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Cricket Ireland considering replacing Australia at Under-19 World Cup


Australia have pulled out of the Under-19s World Cup in Bangladesh over player safety concerns

Australia have pulled out of the Under-19s World Cup in Bangladesh over player safety concerns

Australia have pulled out of the Under-19s World Cup in Bangladesh over player safety concerns

Ireland are "assessing the implications" of replacing Australia at the Under-19 World Cup in Bangladesh.

Australia have withdrawn from the 16-team tournament due to concerns over player safety and Ireland have been invited to take their place.

But Cricket Ireland will not rush to accept the invitation as it makes its own security checks.

A statement published on cricketireland.ie read: " Following Australia's decision to withdraw from the ICC Under-19 World Cup the ICC has invited Ireland, as the runner-up in the qualifying event in Kuala Lumpur in October, to replace them in the 19-day tournament in Bangladesh.

"Cricket Ireland is currently assessing the implications of Ireland's participation in the event based on the logistics and security arrangements for the tournament, and is liaising with the relevant authorities in this regard.

"Cricket Ireland hopes to make a statement on Ireland's participation in the tournament as soon as possible."

Cricket Australia on Tuesday made the eleventh hour decision to pull out, mirroring the decision to postpone the senior side's Test tour of Bangladesh in October.

Chief executive James Sutherland said: "We have always maintained that the safety and security of Australian teams and officials is our number-one priority.

"For some time we have been working closely with ICC security advisors and monitoring the security situation in Bangladesh and have been keeping our players, officials and the players' parents as up to date as possible.

"Regrettably, the advice from our Government suggests that the security threat to Australians travelling to Bangladesh remains as high now as it was when we postponed the Test team's tour of that country late last year.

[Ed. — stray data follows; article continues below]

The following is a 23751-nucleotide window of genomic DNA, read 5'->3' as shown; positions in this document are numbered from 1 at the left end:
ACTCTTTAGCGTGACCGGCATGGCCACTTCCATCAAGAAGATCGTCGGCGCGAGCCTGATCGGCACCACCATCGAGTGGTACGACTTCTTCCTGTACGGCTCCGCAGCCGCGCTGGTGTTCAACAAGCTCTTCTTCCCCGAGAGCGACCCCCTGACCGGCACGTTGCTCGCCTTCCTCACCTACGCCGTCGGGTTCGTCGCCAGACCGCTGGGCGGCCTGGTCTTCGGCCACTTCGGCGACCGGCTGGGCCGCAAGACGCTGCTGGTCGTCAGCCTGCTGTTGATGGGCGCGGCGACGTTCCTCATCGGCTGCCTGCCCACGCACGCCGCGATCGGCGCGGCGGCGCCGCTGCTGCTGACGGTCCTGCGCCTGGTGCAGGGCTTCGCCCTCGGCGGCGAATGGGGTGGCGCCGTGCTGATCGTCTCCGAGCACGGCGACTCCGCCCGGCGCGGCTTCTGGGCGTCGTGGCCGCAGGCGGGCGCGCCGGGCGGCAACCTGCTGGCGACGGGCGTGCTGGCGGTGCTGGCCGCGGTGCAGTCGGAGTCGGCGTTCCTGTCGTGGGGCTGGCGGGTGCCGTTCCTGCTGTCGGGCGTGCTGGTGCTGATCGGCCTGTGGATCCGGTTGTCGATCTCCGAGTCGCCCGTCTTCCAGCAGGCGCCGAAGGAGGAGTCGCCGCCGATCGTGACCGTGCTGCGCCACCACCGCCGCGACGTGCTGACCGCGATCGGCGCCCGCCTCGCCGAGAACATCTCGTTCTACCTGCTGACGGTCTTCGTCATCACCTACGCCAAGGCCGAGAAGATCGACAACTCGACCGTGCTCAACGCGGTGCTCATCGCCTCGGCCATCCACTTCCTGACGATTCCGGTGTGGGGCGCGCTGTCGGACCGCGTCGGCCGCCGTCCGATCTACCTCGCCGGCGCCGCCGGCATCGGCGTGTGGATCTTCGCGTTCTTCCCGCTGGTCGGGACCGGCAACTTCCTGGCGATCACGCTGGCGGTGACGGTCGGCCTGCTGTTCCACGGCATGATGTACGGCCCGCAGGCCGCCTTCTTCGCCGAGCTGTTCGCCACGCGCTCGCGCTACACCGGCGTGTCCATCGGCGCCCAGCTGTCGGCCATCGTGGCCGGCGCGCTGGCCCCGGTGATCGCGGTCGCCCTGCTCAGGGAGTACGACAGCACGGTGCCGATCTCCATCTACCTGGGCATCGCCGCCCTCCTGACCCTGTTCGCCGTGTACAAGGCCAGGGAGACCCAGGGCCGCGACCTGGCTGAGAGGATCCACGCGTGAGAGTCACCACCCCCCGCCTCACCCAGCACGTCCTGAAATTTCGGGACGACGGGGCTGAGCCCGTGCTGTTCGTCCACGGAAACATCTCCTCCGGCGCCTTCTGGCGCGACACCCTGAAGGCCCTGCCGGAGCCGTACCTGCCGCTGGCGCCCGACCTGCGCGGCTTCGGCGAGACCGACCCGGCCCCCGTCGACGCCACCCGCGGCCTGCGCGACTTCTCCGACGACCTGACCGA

"Included in that is reliable information suggesting there is a high threat to Australian interests in Bangladesh."

"We have not taken this decision lightly and we apologise for the inconvenience this may create for the organisers of the tournament - in particular the ICC and BCB (Bangladesh Cricket Board)."

International Cricket Council chief executive David Richardson accepted the Australian position but remains confident in the organisation's safety protocols.

"Whilst the ICC notes and respects the position of Cricket Australia, which we understand is based on an advice received from the Australian Government, we are obviously disappointed with the decision," said Richardson.

"The ICC takes its responsibilities around the safety and security of ICC events extremely seriously. And taking into consideration the full and unequivocal support of the Bangladesh government that has been afforded to us at the highest level and through all local security agencies, the advice we have received from our own and independent security experts, and the robust security plan that has been developed, the ICC remains of the view that it is appropriate for event planning to continue as scheduled."

England and Scotland are both due to send sides to the event, with the senior England team due to tour Bangladesh next winter.